Remembering teacher Rob Mathers
By Bruce Barrett
For most of my adult life, this weekend represented two things simultaneously. An end, and a beginning. The end of something past, and the beginning of something new. The end of summer, and the beginning of a new school year. For whatever reason I was never able to sleep the night before the first day of school. Anxious energy? Excitement? Who knows. All I know is it was always the same.
Since I retired, the insomnia of the night before school has generally disappeared. So, it’s interesting that I am wide awake as midnight approaches on the first day of school for the 2023-2024 school year.
The morning will bring every kind of emotion for parents – and their kids. Apprehension will be everywhere. Everybody wants to fit in. Everybody wants to belong. Even the adults.
Young teachers, nervous to make a strong first impression on their students. More seasoned teachers relying on whatever routine they’ve adopted and refined over the years to jump back into teacher-mode. School administrators, trusting in the process they follow. A process to establish positive culture. To provide safe learning spaces and establish expectations.
It’s all about to unfold. I remember it, but I’m no longer part of it.
Neither is my colleague, Rob Mathers. On Saturday I listened to the eulogies at his celebration of life. He was just 68 and, on the eve of another school year, I lay here awake thinking about opportunity and impact. In education, you want these words to be thick in the air in every classroom, in every school. The opportunity to connect, to inspire, to learn alongside, and to transfer knowledge that when done effectively has lasting emotional, personal, and academic impact. Rob Mathers taught at the intersection of opportunity and impact, and you could feel it the moment you walked into his classroom.
It’s a wonderful thing for students, parents, and colleagues, to think fondly of a teacher. Great teachers, after all, are revered in the school and broader community, but it would be a disservice to call Rob Mathers “a natural” as a teacher. Somehow, being a natural minimizes the thinking, planning, and intentionality at play each day in his classroom. The effort required to reach his students leveraging opportunity, and resulting in impact.
Rob retired as the Head of Mathematics at I.E. Weldon Secondary School in 2008, where he spent 24 of his 31-year teaching career. He was fiercely devoted to his students, his craft, and his school, wielding a beautiful combination of knowledge and curiosity, truth and integrity, and kindness and humour.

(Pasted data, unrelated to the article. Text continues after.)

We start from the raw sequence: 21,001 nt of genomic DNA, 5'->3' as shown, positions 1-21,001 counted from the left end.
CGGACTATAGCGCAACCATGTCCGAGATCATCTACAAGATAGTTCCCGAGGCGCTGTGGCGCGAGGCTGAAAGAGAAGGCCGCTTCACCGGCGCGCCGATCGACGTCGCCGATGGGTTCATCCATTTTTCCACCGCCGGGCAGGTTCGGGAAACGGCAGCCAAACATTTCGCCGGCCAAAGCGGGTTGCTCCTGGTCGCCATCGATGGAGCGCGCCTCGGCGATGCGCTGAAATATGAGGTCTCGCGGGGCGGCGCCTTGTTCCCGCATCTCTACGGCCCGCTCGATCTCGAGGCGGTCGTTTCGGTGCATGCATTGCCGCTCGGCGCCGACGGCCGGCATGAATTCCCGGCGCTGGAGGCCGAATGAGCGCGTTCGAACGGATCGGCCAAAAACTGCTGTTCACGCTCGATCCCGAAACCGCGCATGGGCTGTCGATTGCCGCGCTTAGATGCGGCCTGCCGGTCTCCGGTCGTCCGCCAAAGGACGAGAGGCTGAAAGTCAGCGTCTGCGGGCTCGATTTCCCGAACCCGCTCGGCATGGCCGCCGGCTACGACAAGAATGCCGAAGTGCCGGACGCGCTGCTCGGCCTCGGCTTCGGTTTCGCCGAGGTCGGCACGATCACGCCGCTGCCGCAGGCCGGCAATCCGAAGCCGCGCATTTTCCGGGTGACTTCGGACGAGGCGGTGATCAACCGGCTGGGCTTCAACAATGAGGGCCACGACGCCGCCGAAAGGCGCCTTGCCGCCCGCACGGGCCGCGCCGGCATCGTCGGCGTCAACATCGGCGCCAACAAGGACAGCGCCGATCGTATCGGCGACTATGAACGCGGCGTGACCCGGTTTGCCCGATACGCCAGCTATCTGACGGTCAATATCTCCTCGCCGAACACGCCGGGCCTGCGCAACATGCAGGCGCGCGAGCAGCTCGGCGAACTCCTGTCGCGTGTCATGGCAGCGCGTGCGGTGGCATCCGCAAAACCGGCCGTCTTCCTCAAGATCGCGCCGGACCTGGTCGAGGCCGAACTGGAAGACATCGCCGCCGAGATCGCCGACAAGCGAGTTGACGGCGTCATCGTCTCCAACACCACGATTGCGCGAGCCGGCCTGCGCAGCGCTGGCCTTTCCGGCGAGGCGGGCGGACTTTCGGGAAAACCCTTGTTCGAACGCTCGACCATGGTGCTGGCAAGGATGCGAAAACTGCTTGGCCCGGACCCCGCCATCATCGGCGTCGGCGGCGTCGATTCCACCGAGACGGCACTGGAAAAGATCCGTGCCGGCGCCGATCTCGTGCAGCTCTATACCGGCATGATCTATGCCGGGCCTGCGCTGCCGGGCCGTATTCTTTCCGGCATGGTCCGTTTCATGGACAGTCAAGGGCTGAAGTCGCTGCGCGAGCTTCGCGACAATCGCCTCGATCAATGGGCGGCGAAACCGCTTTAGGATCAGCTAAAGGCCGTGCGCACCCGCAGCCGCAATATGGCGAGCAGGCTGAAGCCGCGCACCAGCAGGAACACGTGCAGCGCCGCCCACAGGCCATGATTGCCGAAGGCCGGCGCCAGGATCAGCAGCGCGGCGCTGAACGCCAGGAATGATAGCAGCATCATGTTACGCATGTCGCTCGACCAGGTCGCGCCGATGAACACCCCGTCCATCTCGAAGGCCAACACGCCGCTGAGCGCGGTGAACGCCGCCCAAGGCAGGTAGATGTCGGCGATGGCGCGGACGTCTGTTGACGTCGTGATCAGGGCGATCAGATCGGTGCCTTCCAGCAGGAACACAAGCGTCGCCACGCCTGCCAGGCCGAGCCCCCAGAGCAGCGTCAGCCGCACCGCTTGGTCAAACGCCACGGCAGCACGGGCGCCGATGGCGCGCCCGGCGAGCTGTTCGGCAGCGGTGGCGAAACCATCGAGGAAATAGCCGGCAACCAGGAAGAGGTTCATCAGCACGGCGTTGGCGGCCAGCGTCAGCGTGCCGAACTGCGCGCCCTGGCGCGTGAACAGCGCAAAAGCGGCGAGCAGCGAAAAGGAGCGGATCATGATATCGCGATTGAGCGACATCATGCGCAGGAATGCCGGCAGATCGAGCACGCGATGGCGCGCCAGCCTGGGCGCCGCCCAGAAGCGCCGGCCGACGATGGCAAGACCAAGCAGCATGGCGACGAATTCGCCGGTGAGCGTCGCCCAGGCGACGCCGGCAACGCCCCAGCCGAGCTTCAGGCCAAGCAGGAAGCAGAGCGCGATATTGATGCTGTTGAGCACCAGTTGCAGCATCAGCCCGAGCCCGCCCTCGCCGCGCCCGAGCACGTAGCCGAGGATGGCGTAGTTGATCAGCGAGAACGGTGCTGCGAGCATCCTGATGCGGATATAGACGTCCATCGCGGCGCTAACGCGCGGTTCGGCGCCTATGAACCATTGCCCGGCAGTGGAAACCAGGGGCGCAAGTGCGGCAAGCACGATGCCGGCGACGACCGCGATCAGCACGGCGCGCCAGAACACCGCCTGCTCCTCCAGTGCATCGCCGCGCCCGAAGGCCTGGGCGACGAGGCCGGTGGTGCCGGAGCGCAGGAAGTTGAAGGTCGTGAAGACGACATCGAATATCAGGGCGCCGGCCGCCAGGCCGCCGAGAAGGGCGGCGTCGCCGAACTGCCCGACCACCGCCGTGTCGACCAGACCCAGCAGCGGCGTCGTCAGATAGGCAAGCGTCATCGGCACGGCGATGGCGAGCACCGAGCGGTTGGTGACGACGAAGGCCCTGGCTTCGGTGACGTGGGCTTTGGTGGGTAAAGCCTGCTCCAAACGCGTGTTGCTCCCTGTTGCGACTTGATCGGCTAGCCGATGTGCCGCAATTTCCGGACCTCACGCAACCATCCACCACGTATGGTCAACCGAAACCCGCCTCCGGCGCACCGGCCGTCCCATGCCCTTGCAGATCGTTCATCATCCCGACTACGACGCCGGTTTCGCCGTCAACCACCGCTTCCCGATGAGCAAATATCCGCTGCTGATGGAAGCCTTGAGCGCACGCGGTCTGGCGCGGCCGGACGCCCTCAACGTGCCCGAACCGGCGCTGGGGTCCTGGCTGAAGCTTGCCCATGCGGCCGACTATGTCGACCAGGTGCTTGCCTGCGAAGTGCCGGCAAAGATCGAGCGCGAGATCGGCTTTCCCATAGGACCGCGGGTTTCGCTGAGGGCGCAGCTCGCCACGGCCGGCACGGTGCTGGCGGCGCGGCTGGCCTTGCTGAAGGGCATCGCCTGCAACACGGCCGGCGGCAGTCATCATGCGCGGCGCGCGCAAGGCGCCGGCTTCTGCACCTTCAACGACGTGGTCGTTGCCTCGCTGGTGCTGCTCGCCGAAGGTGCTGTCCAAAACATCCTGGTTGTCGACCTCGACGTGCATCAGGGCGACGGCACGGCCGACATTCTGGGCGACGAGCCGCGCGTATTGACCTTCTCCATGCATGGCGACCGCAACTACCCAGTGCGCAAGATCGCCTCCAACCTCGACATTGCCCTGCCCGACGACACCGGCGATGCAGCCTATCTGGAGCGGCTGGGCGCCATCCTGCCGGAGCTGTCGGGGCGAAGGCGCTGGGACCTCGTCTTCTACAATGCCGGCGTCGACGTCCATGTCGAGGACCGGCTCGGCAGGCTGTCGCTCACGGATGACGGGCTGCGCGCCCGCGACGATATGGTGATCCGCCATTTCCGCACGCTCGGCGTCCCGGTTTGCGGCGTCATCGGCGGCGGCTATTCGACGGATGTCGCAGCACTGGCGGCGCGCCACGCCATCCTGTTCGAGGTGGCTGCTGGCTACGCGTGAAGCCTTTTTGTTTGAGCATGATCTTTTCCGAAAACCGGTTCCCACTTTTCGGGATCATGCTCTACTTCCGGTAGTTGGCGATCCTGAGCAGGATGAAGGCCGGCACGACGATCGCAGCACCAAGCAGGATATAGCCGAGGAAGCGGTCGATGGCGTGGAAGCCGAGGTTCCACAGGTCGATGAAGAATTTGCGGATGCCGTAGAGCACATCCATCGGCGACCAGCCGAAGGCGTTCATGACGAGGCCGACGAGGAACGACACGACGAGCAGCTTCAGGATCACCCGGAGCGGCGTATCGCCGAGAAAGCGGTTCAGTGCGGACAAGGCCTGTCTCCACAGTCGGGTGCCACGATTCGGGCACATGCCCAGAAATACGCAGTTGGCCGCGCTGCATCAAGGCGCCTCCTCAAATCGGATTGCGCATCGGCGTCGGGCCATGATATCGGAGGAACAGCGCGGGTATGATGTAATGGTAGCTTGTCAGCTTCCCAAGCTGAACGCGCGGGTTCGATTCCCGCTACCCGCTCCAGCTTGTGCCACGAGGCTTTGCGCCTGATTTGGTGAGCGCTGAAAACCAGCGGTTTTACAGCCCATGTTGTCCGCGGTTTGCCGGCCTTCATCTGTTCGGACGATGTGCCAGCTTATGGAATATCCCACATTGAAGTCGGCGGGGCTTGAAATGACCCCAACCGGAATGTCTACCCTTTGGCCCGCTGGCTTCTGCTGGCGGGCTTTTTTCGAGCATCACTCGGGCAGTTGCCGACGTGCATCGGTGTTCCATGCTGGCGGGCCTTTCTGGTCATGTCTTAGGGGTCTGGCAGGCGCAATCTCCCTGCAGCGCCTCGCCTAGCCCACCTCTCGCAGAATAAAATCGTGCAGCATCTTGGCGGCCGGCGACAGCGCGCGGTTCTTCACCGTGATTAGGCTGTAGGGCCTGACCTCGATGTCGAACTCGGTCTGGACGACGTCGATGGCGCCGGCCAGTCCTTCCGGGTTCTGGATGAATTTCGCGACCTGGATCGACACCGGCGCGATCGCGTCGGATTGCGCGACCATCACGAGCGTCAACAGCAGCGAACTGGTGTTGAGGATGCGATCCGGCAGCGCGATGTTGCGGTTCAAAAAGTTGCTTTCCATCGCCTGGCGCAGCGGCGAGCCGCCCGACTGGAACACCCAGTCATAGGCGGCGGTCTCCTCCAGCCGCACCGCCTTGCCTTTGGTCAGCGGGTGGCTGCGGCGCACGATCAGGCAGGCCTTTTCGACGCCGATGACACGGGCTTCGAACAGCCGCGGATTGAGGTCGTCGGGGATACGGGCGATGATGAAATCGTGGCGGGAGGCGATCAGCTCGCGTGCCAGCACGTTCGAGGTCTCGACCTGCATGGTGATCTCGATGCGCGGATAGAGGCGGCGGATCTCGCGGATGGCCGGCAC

On Saturday, I listened to one of his daughters eulogize her father. There were pictures flashing up on the wall behind her as she spoke. A hand-crafted canoe he made beside her represented his love of natural spaces, and the places that inspired his gift as an artist. The canoe was seasoned with the bumps and bangs of a well-used friend. It was cloaked with flowers, and a simple, but elegant pine urn on the bow seat.
As the eulogy came to an end, the daughter asked the those present to sing an old Canadian folk song with her. One that her dad had taught her when she was young. Many people knew the popular song and sang along. I just tuned my ears to the daughter’s voice and, instead, listened to her sing her father goodbye. It was beautiful.
Celebrations of life are a wonderful thing. Yes, they are immensely difficult for the family, but they also lift people up, give everyone a chance to reminisce and reacquaint, and help us all validate a life well-lived, however short.
Premature passing is a struggle that we all deal with in different ways. In Rob’s case it was cancer that took him away. How do we reconcile this inherent unfairness of life when good people have terrible things happen to them?
Why is it that so many terrible things happen to otherwise good people?
As a university student I was fascinated with natural history, biochemistry and genetics. I was brought up in a faith-based home but could never reconcile the disconnect in my mind. I recall a highly decorated Harvard professor of paleontology, Stephen Jay Gould, giving a talk. Gould was a prolific writer and researcher, who was also an agnostic. His contention was that life is wonderful just as it is. Despite all its facets and permutations there was beauty. Our want, as humans, to rationalize awful events and outcomes in terms of morality causes problems we just can’t reconcile. Gould argued for an alternative. Life is neither moral or immoral – it is simply amoral. Perhaps Gould had wrestled with the unfairness question in deeper ways than we could have imagined. In 2002 he succumbed to cancer. He was just 60.
Rob Mathers was kind, and fun-loving. He was a gifted artist, and a teacher of enormous impact. As his grandchildren grow up, Rob’s wife, daughters, and others, will take joy in the fact that some of his wonderful traits will resurface in the next generation. His mannerisms, quirky humour, and myriad of talents will live again.
For the rest of us that will have to be enough. It’s what will help me fall asleep and know that another school year has begun.
The end of one thing, and the beginning of something new.
I will think of my friend and colleague, Rob Mathers, and be thankful for the impact he had on me with the knowledge that his reach that extended to his students was what mattered most.